Weak government–>self-organisation of groups–> ( )–> PROFIT!
Isn’t this supposedly the Libertarian ideal?
@Tyrell: Yeah, but calling a piece of furniture “bits of [list of countries] ” takes much longer to spell….
No matter how much good government would be helped by his departure, Maliki’s choices right now are stay put or go back to Iran. I bet he’d enjoy a London jet set lifestyle but it’s not on the table.
Alternately, one might be aware of the fact that the Kurds in Northern Iraq are themselves Sunni.
Depends, can we describe North Korea as the progressive ideal on account of its strong centrally planned economy?
Yes, but they generally identify themselves as an ethnic group separate from Iraqi Sunnis
@Tyrell: Here is a relatively good history of the Sykes–Picot Agreement although probably not perfect. The French and the British drew artificial lines in the sand to enhance their own empires and we are paying the price for that today. As I said above “Drawing lines on a map does not a country make.”
Yes, but what does Nouri al-Maliki identify them as?
Joe Biden was late to that party, Dick Cheney predicted this all the way back in 1994:
“Once you got to Iraq and took it over, took down Saddam Hussein’s government, then what are you going to put in its place? That’s a very volatile part of the world, and if you take down the central government of Iraq, you could very easily end up seeing pieces of Iraq fly off: part of it, the Syrians would like to have to the west, part of it — eastern Iraq — the Iranians would like to claim, they fought over it for eight years. In the north you’ve got the Kurds, and if the Kurds spin loose and join with the Kurds in Turkey, then you threaten the territorial integrity of Turkey.”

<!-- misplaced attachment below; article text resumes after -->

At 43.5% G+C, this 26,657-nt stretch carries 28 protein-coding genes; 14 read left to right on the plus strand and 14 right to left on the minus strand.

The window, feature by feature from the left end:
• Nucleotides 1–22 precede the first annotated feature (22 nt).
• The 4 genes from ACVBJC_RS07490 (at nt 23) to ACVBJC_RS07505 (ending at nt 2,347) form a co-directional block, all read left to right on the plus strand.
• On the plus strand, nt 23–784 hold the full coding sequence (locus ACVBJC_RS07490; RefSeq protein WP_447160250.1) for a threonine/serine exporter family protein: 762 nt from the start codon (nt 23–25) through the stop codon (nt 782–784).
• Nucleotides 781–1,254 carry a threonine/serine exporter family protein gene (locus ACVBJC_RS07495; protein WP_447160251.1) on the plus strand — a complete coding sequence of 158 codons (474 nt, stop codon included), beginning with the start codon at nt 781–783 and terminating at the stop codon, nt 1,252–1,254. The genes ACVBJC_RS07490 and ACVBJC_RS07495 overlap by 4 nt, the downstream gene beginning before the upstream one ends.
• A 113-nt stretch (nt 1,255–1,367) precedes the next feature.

@Ron Beasley: “Drawing lines on a map does not a country make.”
Paging Joe Biden.
Sure…then Cheney went bat-shit insane…early onset alzheimer’s perhaps…and f’ed it all up.
@Tyrell: “I have not read a whole lot about the British role in the middle east, 1700 – 1900′s.”
If you want to amaze your friends, and make anyone from ISIS feel foolish, pay close attention to where the Sykes-Picot line is: It goes through Northern Iraq ISIS has engaged in hashtag politics calling for the End of Sykes-Picot, but a state comprising of Greater Syria (Syria and the Levant), plus Northern Iraq is actually the Sykes-Picot territory that France was assigned. They appear to be re-establishing Sykes-Picot.
Biden – regularly dismissed by the cool kids – was right about Iraq and right about Afghanistan. That’s a pretty good record.
It seems that whatever one’s reaction to the partition of Iraq may be, one should go ahead and have it. Because we are seeing the emergence of two new countries. And one of them, Kurdistan, gives the appearance of being the only well-governed region in the MidEast.